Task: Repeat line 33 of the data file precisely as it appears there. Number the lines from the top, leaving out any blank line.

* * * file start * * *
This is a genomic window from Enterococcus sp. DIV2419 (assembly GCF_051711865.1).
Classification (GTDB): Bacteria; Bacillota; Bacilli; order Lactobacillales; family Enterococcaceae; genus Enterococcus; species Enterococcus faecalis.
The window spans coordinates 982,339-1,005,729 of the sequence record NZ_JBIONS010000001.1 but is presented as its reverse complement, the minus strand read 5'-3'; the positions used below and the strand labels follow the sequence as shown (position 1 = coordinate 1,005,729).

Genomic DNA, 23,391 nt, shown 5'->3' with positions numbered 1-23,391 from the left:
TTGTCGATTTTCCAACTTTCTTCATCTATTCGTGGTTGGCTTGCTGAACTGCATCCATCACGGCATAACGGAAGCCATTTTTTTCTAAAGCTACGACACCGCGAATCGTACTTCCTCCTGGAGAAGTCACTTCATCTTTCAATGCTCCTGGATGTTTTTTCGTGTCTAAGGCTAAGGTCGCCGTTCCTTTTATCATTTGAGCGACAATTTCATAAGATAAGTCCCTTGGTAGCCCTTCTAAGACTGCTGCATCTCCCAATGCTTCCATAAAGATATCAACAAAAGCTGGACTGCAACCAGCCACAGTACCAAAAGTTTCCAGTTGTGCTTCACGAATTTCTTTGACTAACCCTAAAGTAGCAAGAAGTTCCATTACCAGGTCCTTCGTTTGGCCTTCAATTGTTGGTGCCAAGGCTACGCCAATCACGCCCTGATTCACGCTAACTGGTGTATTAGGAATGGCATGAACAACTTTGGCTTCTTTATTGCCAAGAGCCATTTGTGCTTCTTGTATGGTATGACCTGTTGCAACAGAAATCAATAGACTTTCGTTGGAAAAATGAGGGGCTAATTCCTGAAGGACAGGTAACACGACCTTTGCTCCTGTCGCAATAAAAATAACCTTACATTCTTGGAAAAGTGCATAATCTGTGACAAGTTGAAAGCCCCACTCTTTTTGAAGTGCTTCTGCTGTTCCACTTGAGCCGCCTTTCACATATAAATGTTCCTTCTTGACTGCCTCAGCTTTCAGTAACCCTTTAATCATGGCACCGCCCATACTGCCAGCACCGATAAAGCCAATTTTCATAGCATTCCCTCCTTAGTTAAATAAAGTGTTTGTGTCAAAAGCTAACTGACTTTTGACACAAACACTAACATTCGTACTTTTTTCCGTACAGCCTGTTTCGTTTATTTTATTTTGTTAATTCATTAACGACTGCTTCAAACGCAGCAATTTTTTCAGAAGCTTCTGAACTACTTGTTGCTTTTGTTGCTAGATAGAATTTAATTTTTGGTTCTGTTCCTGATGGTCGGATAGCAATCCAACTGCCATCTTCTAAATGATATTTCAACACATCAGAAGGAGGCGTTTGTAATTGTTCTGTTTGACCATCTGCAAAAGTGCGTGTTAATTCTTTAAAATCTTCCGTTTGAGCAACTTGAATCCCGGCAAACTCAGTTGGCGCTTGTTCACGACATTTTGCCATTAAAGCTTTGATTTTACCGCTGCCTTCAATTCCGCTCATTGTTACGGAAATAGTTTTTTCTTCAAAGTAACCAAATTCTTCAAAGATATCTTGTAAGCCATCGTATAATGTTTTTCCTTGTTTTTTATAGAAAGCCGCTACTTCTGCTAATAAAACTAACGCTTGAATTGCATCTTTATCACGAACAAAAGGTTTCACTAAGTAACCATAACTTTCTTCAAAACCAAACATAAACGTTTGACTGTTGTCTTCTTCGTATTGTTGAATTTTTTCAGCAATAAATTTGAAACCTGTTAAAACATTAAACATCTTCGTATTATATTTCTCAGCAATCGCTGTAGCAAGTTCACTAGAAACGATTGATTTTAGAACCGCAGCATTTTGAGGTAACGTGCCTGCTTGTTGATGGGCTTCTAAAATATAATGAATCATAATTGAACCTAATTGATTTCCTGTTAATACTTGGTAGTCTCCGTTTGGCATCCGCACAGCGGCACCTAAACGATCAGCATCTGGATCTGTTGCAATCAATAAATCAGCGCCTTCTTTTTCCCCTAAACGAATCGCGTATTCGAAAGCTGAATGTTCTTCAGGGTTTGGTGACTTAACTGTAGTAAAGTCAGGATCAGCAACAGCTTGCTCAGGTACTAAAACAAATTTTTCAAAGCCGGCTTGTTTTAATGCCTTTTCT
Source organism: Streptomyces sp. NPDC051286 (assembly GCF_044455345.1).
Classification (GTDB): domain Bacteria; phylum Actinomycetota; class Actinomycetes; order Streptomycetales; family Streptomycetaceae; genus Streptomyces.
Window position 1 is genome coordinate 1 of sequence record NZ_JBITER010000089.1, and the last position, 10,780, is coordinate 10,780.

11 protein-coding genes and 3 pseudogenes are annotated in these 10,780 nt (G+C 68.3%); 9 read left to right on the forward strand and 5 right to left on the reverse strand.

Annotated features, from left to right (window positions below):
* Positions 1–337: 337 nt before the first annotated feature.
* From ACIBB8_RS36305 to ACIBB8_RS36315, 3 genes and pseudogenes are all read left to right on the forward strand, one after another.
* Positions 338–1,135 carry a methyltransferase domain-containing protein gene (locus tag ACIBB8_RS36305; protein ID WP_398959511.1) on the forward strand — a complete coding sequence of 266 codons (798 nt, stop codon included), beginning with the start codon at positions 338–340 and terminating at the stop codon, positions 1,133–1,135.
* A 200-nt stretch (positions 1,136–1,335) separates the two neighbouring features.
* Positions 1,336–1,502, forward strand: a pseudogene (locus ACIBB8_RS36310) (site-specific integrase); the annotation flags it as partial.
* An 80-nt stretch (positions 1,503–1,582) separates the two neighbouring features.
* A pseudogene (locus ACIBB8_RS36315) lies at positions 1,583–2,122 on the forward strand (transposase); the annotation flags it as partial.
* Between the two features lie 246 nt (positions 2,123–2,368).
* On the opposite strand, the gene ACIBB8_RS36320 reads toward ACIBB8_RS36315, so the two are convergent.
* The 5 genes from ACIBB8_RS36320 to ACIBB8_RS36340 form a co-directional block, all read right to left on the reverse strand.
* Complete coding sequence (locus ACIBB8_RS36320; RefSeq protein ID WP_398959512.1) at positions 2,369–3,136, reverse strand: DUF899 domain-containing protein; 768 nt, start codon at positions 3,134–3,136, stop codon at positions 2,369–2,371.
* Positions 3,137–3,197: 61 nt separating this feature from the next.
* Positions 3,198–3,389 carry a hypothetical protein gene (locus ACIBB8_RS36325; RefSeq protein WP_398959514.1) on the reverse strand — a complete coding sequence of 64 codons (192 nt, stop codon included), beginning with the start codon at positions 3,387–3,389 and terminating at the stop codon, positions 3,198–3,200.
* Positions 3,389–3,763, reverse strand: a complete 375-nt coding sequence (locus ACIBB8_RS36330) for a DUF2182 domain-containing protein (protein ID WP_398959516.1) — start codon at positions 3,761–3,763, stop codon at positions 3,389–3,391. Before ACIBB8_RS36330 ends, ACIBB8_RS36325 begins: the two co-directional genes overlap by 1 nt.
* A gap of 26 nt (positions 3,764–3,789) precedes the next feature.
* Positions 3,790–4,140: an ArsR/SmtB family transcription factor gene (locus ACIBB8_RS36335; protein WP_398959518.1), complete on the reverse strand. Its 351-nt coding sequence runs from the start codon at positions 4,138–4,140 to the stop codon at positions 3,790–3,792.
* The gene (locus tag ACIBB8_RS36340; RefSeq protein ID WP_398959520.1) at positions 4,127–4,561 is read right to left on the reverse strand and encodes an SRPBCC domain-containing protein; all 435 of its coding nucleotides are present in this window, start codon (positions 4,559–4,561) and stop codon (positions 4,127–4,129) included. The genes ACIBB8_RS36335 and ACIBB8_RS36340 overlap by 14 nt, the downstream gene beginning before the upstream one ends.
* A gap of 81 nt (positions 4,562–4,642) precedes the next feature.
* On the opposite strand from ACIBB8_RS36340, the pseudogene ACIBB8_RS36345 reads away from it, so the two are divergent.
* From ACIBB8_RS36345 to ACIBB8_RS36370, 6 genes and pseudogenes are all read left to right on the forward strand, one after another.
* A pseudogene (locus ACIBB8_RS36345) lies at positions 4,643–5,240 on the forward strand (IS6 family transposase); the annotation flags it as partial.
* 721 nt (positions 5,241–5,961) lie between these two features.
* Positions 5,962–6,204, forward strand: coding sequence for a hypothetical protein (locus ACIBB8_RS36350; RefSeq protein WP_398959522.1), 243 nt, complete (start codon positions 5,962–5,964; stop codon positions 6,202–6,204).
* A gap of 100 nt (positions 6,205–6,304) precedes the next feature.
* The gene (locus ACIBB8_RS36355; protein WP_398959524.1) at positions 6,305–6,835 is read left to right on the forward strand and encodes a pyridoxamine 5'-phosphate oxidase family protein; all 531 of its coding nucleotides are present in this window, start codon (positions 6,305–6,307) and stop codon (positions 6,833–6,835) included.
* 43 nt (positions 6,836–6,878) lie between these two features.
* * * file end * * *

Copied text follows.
* Positions 5,962–6,204, forward strand: coding sequence for a hypothetical protein (locus ACIBB8_RS36350; RefSeq protein WP_398959522.1), 243 nt, complete (start codon positions 5,962–5,964; stop codon positions 6,202–6,204).